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Subsidy: Now that we are here...

Published by Tribune on Fri, 20 Jan 2012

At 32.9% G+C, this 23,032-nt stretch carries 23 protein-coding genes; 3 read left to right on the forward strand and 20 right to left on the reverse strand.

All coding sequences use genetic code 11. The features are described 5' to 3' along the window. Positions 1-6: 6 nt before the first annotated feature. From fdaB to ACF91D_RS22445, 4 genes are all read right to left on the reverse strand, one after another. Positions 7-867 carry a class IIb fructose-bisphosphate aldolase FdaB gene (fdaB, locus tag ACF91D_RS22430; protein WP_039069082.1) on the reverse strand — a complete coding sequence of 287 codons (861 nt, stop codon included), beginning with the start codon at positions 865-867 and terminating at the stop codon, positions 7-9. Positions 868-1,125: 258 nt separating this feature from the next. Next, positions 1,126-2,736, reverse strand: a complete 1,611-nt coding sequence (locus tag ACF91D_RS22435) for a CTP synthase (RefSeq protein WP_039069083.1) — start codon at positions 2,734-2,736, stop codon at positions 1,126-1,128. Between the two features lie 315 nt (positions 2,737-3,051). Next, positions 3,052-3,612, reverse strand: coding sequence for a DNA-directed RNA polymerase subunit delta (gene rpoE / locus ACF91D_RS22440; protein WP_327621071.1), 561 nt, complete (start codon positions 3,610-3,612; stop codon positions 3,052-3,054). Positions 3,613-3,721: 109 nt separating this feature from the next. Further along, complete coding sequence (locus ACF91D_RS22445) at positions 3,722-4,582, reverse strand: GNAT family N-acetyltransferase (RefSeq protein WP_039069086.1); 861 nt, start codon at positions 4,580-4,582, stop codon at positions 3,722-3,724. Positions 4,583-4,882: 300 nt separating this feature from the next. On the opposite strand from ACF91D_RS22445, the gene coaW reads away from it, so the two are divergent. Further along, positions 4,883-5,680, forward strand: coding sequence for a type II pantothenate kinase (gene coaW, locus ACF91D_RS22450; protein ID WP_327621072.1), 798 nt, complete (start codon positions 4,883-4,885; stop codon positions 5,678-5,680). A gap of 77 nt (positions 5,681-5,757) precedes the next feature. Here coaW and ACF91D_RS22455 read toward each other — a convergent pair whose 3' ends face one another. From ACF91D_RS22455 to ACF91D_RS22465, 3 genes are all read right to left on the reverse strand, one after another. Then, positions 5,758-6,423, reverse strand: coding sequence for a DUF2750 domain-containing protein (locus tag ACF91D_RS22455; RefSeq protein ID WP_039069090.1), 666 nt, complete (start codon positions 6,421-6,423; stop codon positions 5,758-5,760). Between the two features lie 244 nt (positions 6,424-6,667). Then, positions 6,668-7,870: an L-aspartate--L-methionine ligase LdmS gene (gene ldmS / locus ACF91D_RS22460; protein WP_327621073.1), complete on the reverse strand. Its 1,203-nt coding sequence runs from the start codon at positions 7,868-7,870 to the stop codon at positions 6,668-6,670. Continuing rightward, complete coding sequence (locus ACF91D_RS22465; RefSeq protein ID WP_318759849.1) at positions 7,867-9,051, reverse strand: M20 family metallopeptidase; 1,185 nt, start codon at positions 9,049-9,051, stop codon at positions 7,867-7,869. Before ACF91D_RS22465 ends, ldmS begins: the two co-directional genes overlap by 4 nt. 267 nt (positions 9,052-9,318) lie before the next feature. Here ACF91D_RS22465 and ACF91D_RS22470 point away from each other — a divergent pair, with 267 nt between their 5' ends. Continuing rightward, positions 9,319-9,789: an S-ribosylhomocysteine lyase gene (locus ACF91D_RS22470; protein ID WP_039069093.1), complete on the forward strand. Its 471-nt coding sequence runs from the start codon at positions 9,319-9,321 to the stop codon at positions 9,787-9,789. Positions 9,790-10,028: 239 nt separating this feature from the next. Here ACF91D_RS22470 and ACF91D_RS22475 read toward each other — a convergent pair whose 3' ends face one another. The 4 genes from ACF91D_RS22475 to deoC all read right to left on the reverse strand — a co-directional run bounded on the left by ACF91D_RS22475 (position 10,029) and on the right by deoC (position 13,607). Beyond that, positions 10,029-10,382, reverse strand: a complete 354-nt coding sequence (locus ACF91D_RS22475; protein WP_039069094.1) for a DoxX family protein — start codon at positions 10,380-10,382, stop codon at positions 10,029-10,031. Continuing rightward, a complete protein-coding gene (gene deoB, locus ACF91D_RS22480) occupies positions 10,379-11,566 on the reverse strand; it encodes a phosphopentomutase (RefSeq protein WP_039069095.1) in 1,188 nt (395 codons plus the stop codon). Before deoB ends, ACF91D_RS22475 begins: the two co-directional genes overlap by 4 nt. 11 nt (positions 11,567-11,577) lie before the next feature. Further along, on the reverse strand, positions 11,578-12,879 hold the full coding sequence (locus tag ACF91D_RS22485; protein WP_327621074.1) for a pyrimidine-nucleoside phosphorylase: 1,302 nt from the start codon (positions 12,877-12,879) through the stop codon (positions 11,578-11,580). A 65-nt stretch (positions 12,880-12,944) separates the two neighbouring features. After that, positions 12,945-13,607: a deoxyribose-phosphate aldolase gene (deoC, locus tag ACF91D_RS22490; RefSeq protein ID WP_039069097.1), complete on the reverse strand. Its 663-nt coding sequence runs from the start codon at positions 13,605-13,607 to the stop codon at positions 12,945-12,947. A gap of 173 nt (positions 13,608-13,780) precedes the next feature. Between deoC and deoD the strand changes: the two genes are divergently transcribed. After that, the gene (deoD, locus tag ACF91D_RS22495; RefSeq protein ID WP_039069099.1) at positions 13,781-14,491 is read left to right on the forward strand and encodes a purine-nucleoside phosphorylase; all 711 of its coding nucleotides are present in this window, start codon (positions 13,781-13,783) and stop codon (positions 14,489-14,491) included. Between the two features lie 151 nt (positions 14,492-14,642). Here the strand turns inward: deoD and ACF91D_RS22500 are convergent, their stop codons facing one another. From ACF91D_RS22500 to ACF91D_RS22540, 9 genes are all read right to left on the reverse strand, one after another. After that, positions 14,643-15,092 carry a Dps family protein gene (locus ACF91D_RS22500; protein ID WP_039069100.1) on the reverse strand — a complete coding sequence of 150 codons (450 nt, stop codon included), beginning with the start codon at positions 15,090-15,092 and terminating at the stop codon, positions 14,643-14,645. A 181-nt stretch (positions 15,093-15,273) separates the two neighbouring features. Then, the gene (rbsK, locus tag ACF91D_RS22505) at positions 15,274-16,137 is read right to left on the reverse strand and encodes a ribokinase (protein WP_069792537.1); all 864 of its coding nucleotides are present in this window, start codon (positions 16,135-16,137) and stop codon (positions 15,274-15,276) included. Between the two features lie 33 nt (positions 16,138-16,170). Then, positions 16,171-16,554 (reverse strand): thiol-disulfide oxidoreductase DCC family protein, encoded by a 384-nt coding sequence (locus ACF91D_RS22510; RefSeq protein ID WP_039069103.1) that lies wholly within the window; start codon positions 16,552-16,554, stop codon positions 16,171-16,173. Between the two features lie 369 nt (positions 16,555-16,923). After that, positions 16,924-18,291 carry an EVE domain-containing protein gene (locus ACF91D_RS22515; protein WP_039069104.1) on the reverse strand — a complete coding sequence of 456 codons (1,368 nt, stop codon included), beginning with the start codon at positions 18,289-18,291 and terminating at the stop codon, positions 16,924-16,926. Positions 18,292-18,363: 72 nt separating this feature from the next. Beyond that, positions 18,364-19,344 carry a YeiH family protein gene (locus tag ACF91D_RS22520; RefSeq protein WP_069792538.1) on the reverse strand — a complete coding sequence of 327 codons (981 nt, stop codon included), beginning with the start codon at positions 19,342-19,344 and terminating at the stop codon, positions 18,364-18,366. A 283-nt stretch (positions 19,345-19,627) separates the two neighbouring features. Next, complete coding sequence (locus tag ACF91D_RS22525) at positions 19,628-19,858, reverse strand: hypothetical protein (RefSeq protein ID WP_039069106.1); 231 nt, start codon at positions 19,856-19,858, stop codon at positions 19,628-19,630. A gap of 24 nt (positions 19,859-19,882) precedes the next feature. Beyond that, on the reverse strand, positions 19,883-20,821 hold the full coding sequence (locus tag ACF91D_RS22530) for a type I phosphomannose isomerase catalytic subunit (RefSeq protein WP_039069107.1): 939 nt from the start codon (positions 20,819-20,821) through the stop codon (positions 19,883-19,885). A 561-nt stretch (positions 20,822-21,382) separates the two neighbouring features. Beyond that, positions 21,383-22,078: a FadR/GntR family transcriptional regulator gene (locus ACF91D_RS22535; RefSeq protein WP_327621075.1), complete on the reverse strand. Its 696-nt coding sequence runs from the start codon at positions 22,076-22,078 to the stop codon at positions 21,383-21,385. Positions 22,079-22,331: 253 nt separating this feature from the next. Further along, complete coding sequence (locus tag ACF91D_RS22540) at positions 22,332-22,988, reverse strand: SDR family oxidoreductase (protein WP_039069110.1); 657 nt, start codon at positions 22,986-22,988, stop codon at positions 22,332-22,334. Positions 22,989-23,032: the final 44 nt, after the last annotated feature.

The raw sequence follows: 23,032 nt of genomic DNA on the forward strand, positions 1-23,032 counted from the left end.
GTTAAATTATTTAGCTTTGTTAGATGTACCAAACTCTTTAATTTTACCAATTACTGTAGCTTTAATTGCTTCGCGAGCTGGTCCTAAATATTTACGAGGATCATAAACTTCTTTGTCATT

THE chicken, as the saying goes, has finally come home to roost. The protests, or better put, riots have been called off. For several months, since we remembered to demand a salary increase, and the Federal and state governments had also remembered to demand and insist that life will terminate for all Nigerians abruptly, if we refuse to remove subsidy on petroleum products , it had been a ding-dong affair. While the Federal Government welcomed us to the freshness of 2012 with a breath of ... air, the orgy that was the streets of states mostly in the South-West region of Nigeria between January 9 and 14, 2012, is better imagined. Poor roads, became poorer as dark brains blackened the roads with disused tyres ferried on to roads bearing a semblance of tar for what turned out to be funeral pyres.The masses stood by the fire, just like Indian Hindu widows are mandated to do but dared not 'do the do'. Jump into and die in the fire as do the Indians. Many came along with music machines, powered by the umbiquitous 'I pass my neighbour' power generating sets. Languidly, they danced their initiation into a fresh series of pain, sorrow, anguish and financial impoverishment. While the labour leaders drove round in utility vehicles and guffawed over talks with government officials in their palatial mansions built from the sweat of the people, the masses danced on the streets. They danced dances of sorrow and tears. The photograph of the President of the Trade Union Congresss (TUC), Peter Essele, on the newspapers, showing him with the Labour Minister, Emeka Wogu, and the Secretary to the Federal Government, Anyim Pius Anyim said it all. He beamed with smiles, while his followers sweated out the oil with which he would attend the next meeting to negotiate their relief, no, reduce, with the Federal Government delegation. A prominent member of the Federal Government delegation is a Senior Advocate of Nigeria (SAN), a governor whose political party is not in support of the removal of fuel subsidy. Now that the cookie has crumbled, the governor's pro-people party will end up with a little less than the former billions that should have acrued to it, had the N140 per litre stayed. How much difference is between N140 and N97 really'The economists should be able to say. Were they not the ones who explained the wisdom behind the removal of fuel subsidy'My only fear is that with the kind of unthinking labour that we have, the Federal Government may really have nothing to fear. The reasons are not far-fetched.When the President, Dr. Goodluck Jonathan started mooting the idea of an increase in the price of fuel, a thinking labour would have realised that it had to dialogue and come to an agreement with government before the federal might was deployed. Experience has shown that once an increase is announced, the reverberating influence on the prices of mainly consumables is usually astronomical and IRREVERSIBLE. With so much already budgetted for feeding the President's family, one can see a wise anticipatory move. Talk of professional(s) budgetting.While labour can usually get government to reverse a little, the inflation rate in the market is usually irreversible even after government has removed the initial impetus. Does anyone need further proof that we are our own enemies' By now, Senator Oluremi Tinubu and her train, who were ambushed by the protesters in Ibadan, on their way to Abuja during the crisis, will be able to write a doctoral thesis on: The rage of the people.The NLC and the TUC owe the Nigerian people a duty to put on their thinking cap at times of economic crisis such as we are now.One critical question most Nigerians have failed to ask is: Is fuel subsidy the totality of our problem' Is its removal or non-removal the hole we need to drain the pus in our boil'The reality of subsidy is the increase in price. Whether fuel was being subsidised before or subsidy was just a ruse for corrupt practices is another thing. While government's argument is fraught with a lot of loopholes, the question is: Was Labour's reaction the right one, too'Government is certainly not completely sincere, but while dealing with an unequal partner, you learn to make the best, the very best of your negotiating skills. In November 2005, Nigeria won a Paris Club approval for a debt-relief that eliminated $18 billion of debt in exchange for $12 billion in payment. The package was reportedly worth $30 billion of Nigeria's $37 billion external debt as at then. What exactly did government do with the debt reprieve'Until the government begins to link money to projects and contractors, there will continue to be problems in this country. The Federal Government should be able to tell us by now, specific projects executed with the billions Farida Waziri claimed to have recovered as boss of the Economic and Financial Crimes Commission (EFCC) since the Federal Government did not controvert her claims at anytime. Government's lack of transparency is its albatross. A government that cannot deal with the members of a cabal cannot honestly allocate gains from fuel subsidy removal. We are on another rigmarole and that is why the dance on the streets becomes symbolic and crucial. Only the initiated will be able to survive in the forest to which we are headed now.What labour should be concerned about is how the members of the ruling class should also come down from their high horses. That is the parable of the harassed Action Congress of Nigeria (ACN) senators in Ibadan.What the President should have concerned himself with before announcing the fuel subsidy removal is a drastic cut in the salaries and allowances of the Federal Government officials, ministers, lawmakers and their retinue of political hangers-on. The savings will be more than sufficient to cover for the greed of the cabal, such that labour would have had to make just a little concession to fill up the remaining space in their bowels.At whatever amount fuel is sold, Nigerians will buy without a whimper, as long as they know that politicians and lazy government staff are also paying the same amount.No one should bank on the palliatives. For how long will 100,000 and more buses last on these roads' How many buses will be doled out per state when Ibadan is undisputedly the largest town in WEST Africa, and that is just one town in 36 states plus one. And where do we plan to recruit the operators from please' Mars' No, the cabal will certainly do a better job having managed our oilly affairs for so long.Lewis, 08055001746 (SMS only)